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Despairing of your work-life balance? These simple steps start you on the path to a flexible schedule.

Working Moms Spotlight10

Washington Talks Equal Pay for Women

Thursday April 10, 2014

How did you observe Equal Pay Day yesterday? I was chained to a computer all day, then made the mad dash to the after-school homework and dinner routine. So, pretty much business as usual.

equal pay day

Photo credit: Getty Images

There's been a surprising amount of action in Washington D.C. on equal pay for women. The Paycheck Fairness Act fell just six votes short of passing the Senate yesterday, the same day that President Obama prohibited federal contractors from retaliating against employees for discussion compensation and ordered new pay regulations for contractors to collect and give the Labor Department pay data by sex and race.

There's hot debate over exactly how much more men are paid than women for performing the same job. But all the data show that there is a undeniable gender pay gap, which expands to a chasm when you compare working mothers and fathers. (What social scientists call the motherhood penalty.)

The White House has made equal pay for women a priority this year. Republicans contend that it's a political ploy to put Democrats in a more favorable position. Where do you fall in the debate over whether this situation is a problem -- and what the fix should be?

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Why an Office Job Isn't So Simple for Working Moms

Monday March 31, 2014

Actor and lifestyle maven Gwyneth Paltrow made headlines last week with the announcement of her upcoming divorce from Coldplay front man Chris Martin after more than a decade of marriage. But the biggest uproar came over her ill-advised comments that her experience working as a movie star is harder than other working moms' office jobs.

working mom Gwyneth Paltrow

Photo credit: Getty Images

Let's leave aside the misguided nature of a multi-millionaire celebrity saying she's disadvantaged compared to the less-well-shod women who shell out $11 a ticket to see her movies. Her comments have been keenly dissected and by others. I'd like to address the underlying fallacy, that having an office job is as simple as showing up at 9 a.m. and leaving at 5 p.m.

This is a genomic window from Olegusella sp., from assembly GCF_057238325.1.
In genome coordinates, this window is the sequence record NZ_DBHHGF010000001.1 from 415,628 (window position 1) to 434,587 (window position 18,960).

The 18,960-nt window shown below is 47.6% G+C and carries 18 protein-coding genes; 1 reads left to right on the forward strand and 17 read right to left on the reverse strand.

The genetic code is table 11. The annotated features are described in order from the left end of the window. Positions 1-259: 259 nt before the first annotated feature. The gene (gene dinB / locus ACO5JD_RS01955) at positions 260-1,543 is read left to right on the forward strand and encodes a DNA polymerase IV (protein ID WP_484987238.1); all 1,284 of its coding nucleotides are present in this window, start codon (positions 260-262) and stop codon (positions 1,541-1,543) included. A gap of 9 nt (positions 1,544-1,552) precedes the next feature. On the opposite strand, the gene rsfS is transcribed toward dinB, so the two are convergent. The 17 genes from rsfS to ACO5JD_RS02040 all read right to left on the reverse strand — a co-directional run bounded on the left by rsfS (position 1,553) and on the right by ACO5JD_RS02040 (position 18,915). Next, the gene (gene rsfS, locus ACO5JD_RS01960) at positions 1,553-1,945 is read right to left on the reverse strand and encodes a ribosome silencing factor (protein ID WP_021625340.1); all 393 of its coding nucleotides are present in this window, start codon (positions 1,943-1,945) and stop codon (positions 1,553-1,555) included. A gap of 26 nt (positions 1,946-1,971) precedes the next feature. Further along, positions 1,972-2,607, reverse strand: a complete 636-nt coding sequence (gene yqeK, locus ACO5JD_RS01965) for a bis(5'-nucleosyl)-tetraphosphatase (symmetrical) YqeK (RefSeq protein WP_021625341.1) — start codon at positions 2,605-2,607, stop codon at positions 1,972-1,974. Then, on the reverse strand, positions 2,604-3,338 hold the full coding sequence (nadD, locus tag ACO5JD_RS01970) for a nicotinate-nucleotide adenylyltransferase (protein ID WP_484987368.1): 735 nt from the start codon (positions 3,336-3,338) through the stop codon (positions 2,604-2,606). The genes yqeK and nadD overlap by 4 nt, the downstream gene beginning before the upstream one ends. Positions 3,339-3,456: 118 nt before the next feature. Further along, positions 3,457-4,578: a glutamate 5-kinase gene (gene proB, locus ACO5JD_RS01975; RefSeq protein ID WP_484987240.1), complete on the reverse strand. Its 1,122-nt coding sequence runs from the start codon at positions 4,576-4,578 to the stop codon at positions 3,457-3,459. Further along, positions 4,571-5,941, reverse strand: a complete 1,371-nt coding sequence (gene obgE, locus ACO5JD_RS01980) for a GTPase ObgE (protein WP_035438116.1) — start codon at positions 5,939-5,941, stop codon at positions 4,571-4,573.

Any professional working mom knows this is a crock. It's not showing your face for eight hours that matters, it's accomplishing the tasks of your job, building relationships with your boss and co-workers, prioritizing short and long term priorities, and sidestepping the landmines hidden in any workplace's landscape. We all do this dance every day, and it typically leaves us exhausted, as documented by gender scholars such as Joan C. Williams.

What are the things about your simple office job that make it challenging?

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We Set Examples in Self Appraisals

Thursday March 13, 2014

It's the time of year for self evaluations at work. Instead of dreading it, think of the opportunity you have to set an example of self appraisal for your children! Just as we look back at our performance and identify areas of strength and need for improvement, so can they.

self appraisal examples

Photo credit: Getty Images

My second grader's teacher sends home a feedback journal every Friday for the children to receive input from the teacher or parent and set goals for the coming week. My fourth grader has a box for "goals" on the planner the school distributed, and has been independently using it for personal improvement. With these examples of self appraisal and forward momentum, how can I avoid doing the same?

Do you have a self evaluation at work in your future? Or have you already completed that annual exercise in introspection?

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A Working Mom's Book Review of "Overwhelmed" by Brigid Schulte

Friday March 7, 2014

For the first 45 minutes of reading Brigid Schulte's book Overwhelmed: Work, Love and Play When No One Has the Time, I was engrossed. I did nothing but read and take notes. I soon learned that I was using a strategy that she uncovers in her exhaustive reporting on the time pressure that working moms and dads across the country feel in juggling home and work responsibilities: pulsing. That's 30, 45, 60 or 90 minutes of intensely focusing on one activity, for maximal productivity.

Overwhelmed book review

Photo courtesy of Sarah Crichton Books/Farrar, Straus and Giroux

But soon enough, the phone rang and interrupted my reverie. Then I remembered I had forgotten to send an email to my daughter's Odyssey of the Mind team, which I coach. And the spell was broken. Such is the life of a working mom, or any modern worker, really, with time chopped up into confetti by the many demands placed on us.

Schulte, a Washington Post staff writer, takes a journey from time confetti to time serenity in Overwhelmed, a painstakingly researched investigation of the overload that many families face. In the vein of Katrina Alcorn's book Maxed Out, she combines memoir with facts, figures and stories about other people and organizations. It's a compelling read, and powerful indictment of our busy-for-the-sake-of-it society.

If you read the book, please let me know what you think!

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